Action Pact founder LaVrene Norton tells the story of how her grandfather used to head out in early spring to “warm the soil” for his garden. While he accepted frost as a natural part of the cycle of life, he saw no reason to let it go on any longer than necessary. He would light a large bonfire on the garden plot, let it burn until the soil had been softened, then turn the coals over into the earth. As a result, their family had peas and lettuce sprouting in their garden before anyone else. Continue reading “High Involvement Has UnitingCare Australia on Fire”
“…the generations must find ways to share daily life. Elders need the stimulation of young people … elders need relationships with middle-agers, whose challenges are not so far removed from their own at that age. Children and young people need first hand contact with elders so that old age is not a strange, foreign country to them.”
— Carter Catlett Williams, 2013 Pioneer Network Conference keynote address Continue reading “Pioneer Conference Keynote Inspires ‘Living Our Values’ at Jewish Senior Services”
The prevalence of personal alarms in nursing homes can undermine care and even induce falls, warn authors Carmen Bowman, MHS and Theresa Laufmann, RN in the Action Pact workbook, Alarms: The New Deficient Practice? Eliminating Alarms and Preventing Falls by Engaging with Life.
“Staff admit they develop a tolerance for alarms sounding and tend to ignore them or not run so fast anymore,” the authors state. Personalized care often is sacrificed to overreliance on the devices, they add.
Their warning is corroborated by a recent National Public Radio (NPR) report on how “alarm fatigue” has become a top patient-safety concern in hospitals. Continue reading “Alarm Fatigue”
I travel for work, a lot, and so I am very familiar with the feeling of “coming home,” of looking forward to being with my family again and settling into the comfort and security my home offers. As part of Action Pact’s transformation work with clients, we explore the elements of home, one of which is “journeying.” Whether for an hour, a day or a few weeks, journeying includes the excitement of planning for the trip, the experience of being away from home and the inevitable return. I’ve been wondering if I, as a serial traveler, experience journeying the same way people living in nursing homes, assisted living and personal care do. Continue reading ““Coming Home” Is Made Possible In The Household Model”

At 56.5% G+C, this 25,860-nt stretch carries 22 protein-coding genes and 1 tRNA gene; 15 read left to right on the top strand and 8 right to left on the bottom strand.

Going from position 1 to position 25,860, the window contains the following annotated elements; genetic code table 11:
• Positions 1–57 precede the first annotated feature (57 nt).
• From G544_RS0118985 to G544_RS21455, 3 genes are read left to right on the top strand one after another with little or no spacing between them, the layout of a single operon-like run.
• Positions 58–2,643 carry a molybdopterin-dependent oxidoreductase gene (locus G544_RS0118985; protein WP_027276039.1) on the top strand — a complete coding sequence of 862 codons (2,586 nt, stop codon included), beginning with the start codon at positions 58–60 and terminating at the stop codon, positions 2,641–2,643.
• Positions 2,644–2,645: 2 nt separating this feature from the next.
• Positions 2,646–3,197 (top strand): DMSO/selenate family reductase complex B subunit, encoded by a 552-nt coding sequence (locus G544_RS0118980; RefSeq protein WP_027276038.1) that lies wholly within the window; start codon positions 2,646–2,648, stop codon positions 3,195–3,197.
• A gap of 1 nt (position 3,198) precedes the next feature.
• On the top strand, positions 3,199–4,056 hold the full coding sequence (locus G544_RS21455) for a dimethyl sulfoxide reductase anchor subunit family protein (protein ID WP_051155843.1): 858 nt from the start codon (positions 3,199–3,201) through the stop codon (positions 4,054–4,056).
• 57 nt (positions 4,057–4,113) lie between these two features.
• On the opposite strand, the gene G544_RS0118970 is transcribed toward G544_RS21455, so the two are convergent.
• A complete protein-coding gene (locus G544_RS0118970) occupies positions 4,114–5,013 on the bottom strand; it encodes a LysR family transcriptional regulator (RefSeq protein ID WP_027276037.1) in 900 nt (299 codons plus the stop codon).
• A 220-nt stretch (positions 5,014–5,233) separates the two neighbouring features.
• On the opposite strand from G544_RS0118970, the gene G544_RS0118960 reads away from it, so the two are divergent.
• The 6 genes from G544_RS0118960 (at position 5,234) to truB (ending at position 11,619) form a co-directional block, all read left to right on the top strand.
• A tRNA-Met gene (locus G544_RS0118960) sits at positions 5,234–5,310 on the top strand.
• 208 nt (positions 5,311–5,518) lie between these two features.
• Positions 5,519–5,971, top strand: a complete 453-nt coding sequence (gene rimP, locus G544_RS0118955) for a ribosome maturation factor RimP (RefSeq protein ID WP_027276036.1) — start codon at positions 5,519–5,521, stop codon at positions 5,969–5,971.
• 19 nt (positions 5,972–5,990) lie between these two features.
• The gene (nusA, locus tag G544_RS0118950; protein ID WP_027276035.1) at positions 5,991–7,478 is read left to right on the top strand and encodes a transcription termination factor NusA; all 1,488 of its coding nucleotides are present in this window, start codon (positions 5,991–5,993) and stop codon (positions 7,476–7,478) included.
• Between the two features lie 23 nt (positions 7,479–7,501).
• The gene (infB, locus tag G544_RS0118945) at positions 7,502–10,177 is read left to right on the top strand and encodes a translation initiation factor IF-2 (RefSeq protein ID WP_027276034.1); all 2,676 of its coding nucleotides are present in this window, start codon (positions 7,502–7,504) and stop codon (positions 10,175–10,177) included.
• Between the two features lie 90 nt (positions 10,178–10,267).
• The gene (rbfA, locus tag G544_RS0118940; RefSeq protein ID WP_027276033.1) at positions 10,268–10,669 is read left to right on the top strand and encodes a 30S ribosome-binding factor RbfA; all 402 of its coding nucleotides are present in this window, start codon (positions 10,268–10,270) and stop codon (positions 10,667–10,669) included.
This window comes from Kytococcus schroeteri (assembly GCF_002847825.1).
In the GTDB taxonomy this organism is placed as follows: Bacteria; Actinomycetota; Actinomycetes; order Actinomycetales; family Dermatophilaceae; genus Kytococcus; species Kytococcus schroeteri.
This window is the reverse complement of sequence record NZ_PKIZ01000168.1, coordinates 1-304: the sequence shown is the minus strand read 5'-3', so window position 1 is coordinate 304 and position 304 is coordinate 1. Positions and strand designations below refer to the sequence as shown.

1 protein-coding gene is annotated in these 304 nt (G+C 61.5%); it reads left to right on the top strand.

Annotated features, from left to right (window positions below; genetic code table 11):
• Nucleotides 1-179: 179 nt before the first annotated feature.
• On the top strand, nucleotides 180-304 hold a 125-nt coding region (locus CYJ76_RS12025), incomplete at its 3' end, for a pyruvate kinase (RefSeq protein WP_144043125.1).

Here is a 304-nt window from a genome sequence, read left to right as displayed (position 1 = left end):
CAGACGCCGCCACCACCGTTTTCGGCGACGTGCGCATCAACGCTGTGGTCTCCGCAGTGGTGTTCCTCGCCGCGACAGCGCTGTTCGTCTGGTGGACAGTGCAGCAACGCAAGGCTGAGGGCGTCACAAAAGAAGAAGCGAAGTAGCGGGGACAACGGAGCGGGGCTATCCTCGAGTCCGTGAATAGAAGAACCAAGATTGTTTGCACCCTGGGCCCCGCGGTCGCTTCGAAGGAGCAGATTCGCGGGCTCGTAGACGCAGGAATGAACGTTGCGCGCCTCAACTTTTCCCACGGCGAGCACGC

We know a nursing home can be a noisy place and many organizations have been working to reduce the noise, especially of overhead pagers, for example, in an effort to create a calmer environment. But according to a recent study by Dr. Laura Joosse, Assistant Professor in the College of Nursing at the University of Wisconsin – Milwaukee, elevated sound levels can also add to the agitation of those living with dementia. Continue reading “Noise in Nursing Homes”
Why should the possibility of going on an adventure end when you move into a nursing home? One of the best ways to engage in life is by having new experiences, especially experiences that fly in the face of assumed personal limitations. With this in mind, five residents (two from the health center) and four staff from Hearthstone: A Ministry of WesleyLife in Pella, IA set off on a real vacation, prompting one resident to say, “Maybe it’s been too long since I’ve been out of town, or even my room.” Continue reading “Vacationing Residents Seek Adventure”
by Carmen Bowman
When restraints were much more common, care plans often stated, “Release restraint at meal time.” Why when we felt people needed to be in restraints all day did we feel comfortable releasing restraints at meal times? Some people say because residents were tucked up to a table. Some say because “we were there” supervising. Although both of these are true, I contend that the residents were still because they were eating a meal and engaged with life. Continue reading “Vibrant Living Prevents Falls and Eliminates Need for Alarms”
It seems obvious that if we want to improve the lives of elders living in nursing homes, our dining practices would be a great place to start. I don’t know about you, but I like choosing what I have for dinner. I graduated from plastic trays when I graduated from high school, and when I feel like having a snack from my fridge I don’t reach for a canned nutritional supplement. Our residents probably all feel the same way, and that should be a good enough reason to make changes in dining practices. But there are more positive outcomes involved – and now there’s proof. Continue reading “Proof In The Pudding”